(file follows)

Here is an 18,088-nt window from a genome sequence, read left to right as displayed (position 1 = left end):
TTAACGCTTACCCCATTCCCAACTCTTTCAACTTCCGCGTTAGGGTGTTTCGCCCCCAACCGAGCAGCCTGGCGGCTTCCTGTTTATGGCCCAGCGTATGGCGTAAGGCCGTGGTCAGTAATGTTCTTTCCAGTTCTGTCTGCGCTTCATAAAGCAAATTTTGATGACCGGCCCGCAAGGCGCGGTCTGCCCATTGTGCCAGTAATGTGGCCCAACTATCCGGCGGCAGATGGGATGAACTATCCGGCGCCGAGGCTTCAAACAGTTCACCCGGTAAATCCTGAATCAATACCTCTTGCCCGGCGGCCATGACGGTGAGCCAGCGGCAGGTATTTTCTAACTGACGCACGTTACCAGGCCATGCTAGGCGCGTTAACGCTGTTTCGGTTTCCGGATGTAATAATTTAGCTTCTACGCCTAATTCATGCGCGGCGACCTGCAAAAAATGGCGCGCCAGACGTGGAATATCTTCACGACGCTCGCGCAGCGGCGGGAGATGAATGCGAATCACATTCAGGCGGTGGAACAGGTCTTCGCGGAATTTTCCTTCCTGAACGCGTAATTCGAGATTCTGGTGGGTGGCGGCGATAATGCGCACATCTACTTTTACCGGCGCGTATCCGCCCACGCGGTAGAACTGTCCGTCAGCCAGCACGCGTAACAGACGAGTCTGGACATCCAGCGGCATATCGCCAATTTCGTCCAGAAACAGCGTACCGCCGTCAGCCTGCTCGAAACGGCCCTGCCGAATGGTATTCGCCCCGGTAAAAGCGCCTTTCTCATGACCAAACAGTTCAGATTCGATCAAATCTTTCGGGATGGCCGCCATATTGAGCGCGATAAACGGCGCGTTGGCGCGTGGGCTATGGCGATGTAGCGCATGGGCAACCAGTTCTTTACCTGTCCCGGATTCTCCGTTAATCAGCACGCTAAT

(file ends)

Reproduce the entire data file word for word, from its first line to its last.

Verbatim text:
Here is an 18,088-nt window from a genome sequence, read left to right as displayed (position 1 = left end):
TTAACGCTTACCCCATTCCCAACTCTTTCAACTTCCGCGTTAGGGTGTTTCGCCCCCAACCGAGCAGCCTGGCGGCTTCCTGTTTATGGCCCAGCGTATGGCGTAAGGCCGTGGTCAGTAATGTTCTTTCCAGTTCTGTCTGCGCTTCATAAAGCAAATTTTGATGACCGGCCCGCAAGGCGCGGTCTGCCCATTGTGCCAGTAATGTGGCCCAACTATCCGGCGGCAGATGGGATGAACTATCCGGCGCCGAGGCTTCAAACAGTTCACCCGGTAAATCCTGAATCAATACCTCTTGCCCGGCGGCCATGACGGTGAGCCAGCGGCAGGTATTTTCTAACTGACGCACGTTACCAGGCCATGCTAGGCGCGTTAACGCTGTTTCGGTTTCCGGATGTAATAATTTAGCTTCTACGCCTAATTCATGCGCGGCGACCTGCAAAAAATGGCGCGCCAGACGTGGAATATCTTCACGACGCTCGCGCAGCGGCGGGAGATGAATGCGAATCACATTCAGGCGGTGGAACAGGTCTTCGCGGAATTTTCCTTCCTGAACGCGTAATTCGAGATTCTGGTGGGTGGCGGCGATAATGCGCACATCTACTTTTACCGGCGCGTATCCGCCCACGCGGTAGAACTGTCCGTCAGCCAGCACGCGTAACAGACGAGTCTGGACATCCAGCGGCATATCGCCAATTTCGTCCAGAAACAGCGTACCGCCGTCAGCCTGCTCGAAACGGCCCTGCCGAATGGTATTCGCCCCGGTAAAAGCGCCTTTCTCATGACCAAACAGTTCAGATTCGATCAAATCTTTCGGGATGGCCGCCATATTGAGCGCGATAAACGGCGCGTTGGCGCGTGGGCTATGGCGATGTAGCGCATGGGCAACCAGTTCTTTACCTGTCCCGGATTCTCCGTTAATCAGCACGCTAAT